Two days into the bowhunting season I got the first panic call: "Do you have the Deer Search hotline number," the archer asked.
I did -- 648-4355 -- and the caller told me a harrowing tale of arrowing a deer at 10 a.m., then following it until dark. "I can take the handlers to the blood trail, and if they can get one of their tracking dogs on it I'm sure we can recover the animal," he said.
I don't know if that happened, or if the deer was only slightly wounded (see below), because the archer never called back.
But I do know that the volunteer service had 27 requests for help on the opening day of archery season alone!
The volunteer service pays for a 24-hour hotline available to hunters in Erie County and some areas of the seven other counties of Western New York.
"We are the court of last resort," says searcher Gary Huber. "Before you call, you better be sure you scored a pretty solid hit, better have made honest efforts to track the deer, better be able to lead the handler and his tracking dog to the place where you lost the blood trail and have landowner permission to search for the animal."
The service is free, but donations are accepted.
So are would-be tracers. Volunteers should write Deer Search of WNY, PO Box 25, North Boston, 14110, for information.
Most archers do not wound and lose deer.
The only definitive and scientific study of deer wounding/recovery rates ever conducted showed 87 percent of deer hit by archers were retrieved and tagged, in some cases by another archer.
The study was done from 1991-1994 at Camp Ripley in central Minnesota, a National Guard facility that allows a controlled number of hunters on its land for four days each season. This tight control allowed researchers to interview all the archers in depth to find out what really happened in the woods.
The reports have been published in such diverse publications as "Deer and Deer Hunting" and "Animals Agenda," but after wading through tables, data and definitions (that is, what is wounding, what is a hit what is a loss), the facts appear to be these:
87 percent of all deer hit by archers were subsequently retrieved.
45 percent of all recovered deer that sustained a "substantiated hit" were subsequently shot and retrieved by another bowhunter.
Some of the 13 percent that were lost were not fatally wounded.
The fact that deer were hit then recovered by another hunter (who usually shot them again) was something never before suspected, according to researchers Wendy Kruger and Jay McAninch of the Minnesota Division of Natural Resources, and Prof. Dave Samuel at West Virginia University.
This was the only deer kill/wounding study (of some 47 earlier studies) that used aerial and ground searches to locate deer. The researchers believe that the 13 percent of deer hit and not found includes an unknown number of deer that may have had flesh wounds and subsequently recovered.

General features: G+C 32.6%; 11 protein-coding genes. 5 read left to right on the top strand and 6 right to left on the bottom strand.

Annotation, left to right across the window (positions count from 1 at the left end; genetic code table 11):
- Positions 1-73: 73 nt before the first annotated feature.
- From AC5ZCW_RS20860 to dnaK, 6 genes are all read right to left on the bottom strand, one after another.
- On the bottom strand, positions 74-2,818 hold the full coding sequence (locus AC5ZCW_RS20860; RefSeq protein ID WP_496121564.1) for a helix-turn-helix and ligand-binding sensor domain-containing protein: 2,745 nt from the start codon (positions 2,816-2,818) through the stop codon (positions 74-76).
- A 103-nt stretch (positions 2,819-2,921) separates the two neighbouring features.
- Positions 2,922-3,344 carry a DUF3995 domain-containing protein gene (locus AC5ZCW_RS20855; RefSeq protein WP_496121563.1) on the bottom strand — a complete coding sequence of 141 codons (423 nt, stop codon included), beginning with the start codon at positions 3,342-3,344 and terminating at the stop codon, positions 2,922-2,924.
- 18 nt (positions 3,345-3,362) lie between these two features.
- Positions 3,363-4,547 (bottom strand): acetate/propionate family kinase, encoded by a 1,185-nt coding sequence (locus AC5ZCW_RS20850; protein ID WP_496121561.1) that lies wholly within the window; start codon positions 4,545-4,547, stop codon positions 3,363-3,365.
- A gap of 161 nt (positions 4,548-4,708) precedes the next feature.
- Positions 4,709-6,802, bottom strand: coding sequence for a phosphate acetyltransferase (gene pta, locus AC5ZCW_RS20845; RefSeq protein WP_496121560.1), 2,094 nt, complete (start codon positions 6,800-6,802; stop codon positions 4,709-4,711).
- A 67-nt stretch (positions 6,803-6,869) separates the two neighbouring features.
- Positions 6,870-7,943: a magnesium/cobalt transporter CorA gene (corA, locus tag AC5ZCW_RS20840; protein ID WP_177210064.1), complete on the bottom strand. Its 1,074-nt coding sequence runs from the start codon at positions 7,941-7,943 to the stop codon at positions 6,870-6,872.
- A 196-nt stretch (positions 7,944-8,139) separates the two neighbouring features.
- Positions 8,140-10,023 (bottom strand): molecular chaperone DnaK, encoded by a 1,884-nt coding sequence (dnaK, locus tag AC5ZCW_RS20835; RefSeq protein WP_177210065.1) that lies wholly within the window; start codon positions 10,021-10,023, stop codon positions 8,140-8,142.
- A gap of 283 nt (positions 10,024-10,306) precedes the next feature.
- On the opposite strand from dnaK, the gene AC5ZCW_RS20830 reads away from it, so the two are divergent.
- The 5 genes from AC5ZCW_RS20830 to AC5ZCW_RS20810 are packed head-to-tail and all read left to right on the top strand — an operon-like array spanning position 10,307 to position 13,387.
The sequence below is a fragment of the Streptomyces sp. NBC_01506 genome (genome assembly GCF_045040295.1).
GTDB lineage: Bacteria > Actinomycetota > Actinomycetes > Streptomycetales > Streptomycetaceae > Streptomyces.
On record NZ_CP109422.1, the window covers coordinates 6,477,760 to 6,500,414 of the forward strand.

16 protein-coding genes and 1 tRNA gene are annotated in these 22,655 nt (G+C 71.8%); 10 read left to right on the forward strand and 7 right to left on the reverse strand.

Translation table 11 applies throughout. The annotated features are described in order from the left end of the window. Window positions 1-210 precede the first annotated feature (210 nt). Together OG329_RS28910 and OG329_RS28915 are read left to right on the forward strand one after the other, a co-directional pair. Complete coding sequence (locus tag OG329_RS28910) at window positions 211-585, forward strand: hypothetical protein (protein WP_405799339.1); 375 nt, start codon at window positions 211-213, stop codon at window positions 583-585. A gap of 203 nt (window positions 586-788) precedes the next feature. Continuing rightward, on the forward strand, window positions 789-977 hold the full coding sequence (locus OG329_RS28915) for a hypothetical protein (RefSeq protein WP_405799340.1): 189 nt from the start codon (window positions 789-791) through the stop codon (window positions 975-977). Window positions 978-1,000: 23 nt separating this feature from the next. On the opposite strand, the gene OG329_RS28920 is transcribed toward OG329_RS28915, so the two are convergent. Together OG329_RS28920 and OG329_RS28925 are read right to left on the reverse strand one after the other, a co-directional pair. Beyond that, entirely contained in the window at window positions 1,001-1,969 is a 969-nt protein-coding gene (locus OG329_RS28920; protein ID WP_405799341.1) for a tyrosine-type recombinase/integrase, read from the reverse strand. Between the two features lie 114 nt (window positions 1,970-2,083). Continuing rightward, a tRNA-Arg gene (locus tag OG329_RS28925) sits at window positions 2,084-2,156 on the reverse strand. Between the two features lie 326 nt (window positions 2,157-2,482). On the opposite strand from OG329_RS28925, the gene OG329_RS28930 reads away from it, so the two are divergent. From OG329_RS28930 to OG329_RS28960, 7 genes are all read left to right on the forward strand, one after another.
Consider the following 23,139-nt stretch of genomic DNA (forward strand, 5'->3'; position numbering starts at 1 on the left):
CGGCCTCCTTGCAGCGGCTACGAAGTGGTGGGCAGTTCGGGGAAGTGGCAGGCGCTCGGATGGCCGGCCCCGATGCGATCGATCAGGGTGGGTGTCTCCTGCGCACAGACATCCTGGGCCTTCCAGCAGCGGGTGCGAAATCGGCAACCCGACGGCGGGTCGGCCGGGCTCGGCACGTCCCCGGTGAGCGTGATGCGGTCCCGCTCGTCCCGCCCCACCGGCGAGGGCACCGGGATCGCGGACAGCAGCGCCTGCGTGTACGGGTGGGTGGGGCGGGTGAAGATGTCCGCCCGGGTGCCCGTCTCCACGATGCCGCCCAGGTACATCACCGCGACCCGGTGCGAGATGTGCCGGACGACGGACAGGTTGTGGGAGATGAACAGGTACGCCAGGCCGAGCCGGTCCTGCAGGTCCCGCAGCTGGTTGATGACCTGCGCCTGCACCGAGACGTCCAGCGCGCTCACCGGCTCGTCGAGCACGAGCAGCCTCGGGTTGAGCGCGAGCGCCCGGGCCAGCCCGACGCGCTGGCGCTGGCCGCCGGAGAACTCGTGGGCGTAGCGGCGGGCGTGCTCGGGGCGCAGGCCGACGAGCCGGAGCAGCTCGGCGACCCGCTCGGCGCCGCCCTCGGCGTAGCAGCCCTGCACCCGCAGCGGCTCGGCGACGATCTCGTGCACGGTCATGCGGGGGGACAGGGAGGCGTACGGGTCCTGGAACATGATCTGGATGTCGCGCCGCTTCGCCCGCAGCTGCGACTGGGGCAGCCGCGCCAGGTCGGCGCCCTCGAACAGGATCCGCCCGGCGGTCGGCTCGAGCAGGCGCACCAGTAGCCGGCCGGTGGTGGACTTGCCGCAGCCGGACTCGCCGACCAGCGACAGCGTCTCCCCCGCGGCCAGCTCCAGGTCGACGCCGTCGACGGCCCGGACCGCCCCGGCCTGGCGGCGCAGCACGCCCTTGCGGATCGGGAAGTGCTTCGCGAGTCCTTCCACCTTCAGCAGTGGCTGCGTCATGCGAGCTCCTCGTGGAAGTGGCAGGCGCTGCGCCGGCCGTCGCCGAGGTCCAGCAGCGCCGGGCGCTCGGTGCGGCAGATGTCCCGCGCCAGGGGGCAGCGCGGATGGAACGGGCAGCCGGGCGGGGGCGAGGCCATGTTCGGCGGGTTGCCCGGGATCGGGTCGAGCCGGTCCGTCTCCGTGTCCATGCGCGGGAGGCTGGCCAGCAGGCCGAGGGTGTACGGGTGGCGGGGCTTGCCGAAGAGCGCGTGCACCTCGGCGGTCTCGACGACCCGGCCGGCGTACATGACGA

In any event, losing only 13 percent of deer shot by archers reverses what was thought to happen.
The animal righteous do not like this study, McAninch said, because it suggests that losses due to archery hunting are "biologically insignificant," and thus could be used to support arguments for allowing suburban bowhunting to control deer population.
Criticism from hunting foes was expected, the researcher said, but he was surprised by a recent attack in AIM, a bowhunting magazine.
Some 43 archery hunting organizations helped fund the study, but the AIM article by Stan Chiras says they were misguided in offering their funding.
There is an element in the hunting community that feels anything that opens hunting to criticism -- an admission that hunters might wound and lose animals, for example -- is counterproductive.
This attitude spawns self-censorship by some outdoor writers. Rock singer (and gonzo bowhunter) Ted Nugent was recently chided by a fellow hunter who hates the Nuge's reference to "kill 'em and grill 'em" projects to feed Detroit's hungry. "But we do kill 'em and grill 'em," Nugent declared.
Safari Club aids scouts
Camp Schoellkopf dedicated a new shooting sports facility Saturday in a ceremony attended by members of the Western New York chapter of Safari Club International. The chapter raised the funds to build the new teaching facility and small arms range for the camp near Cowlesville.
The Safari Club raised more than $12,000 for the facility, part of a $175,000 effort the chapter's 500 members made to aid community and conservation projects from here to the Finger Lakes.
"This has been a great year for our chapter," secretary Mark Aidan said. ". . . We have constructed a facility at YMCA Camp Onyahsa in Chautauqua County and we've begun planning an additional project at Camp Scouthaven in Wyoming County."
Since the Camp Schoellkopf range opened this year, more than 3,000 scouts have used it. The Greater Niagara Frontier Boy Scout Council said 1,400 Scouts and 1,100 Cub Scout families will use the facility annually to learn firearms and archery safety and earn marksmanship merit badges.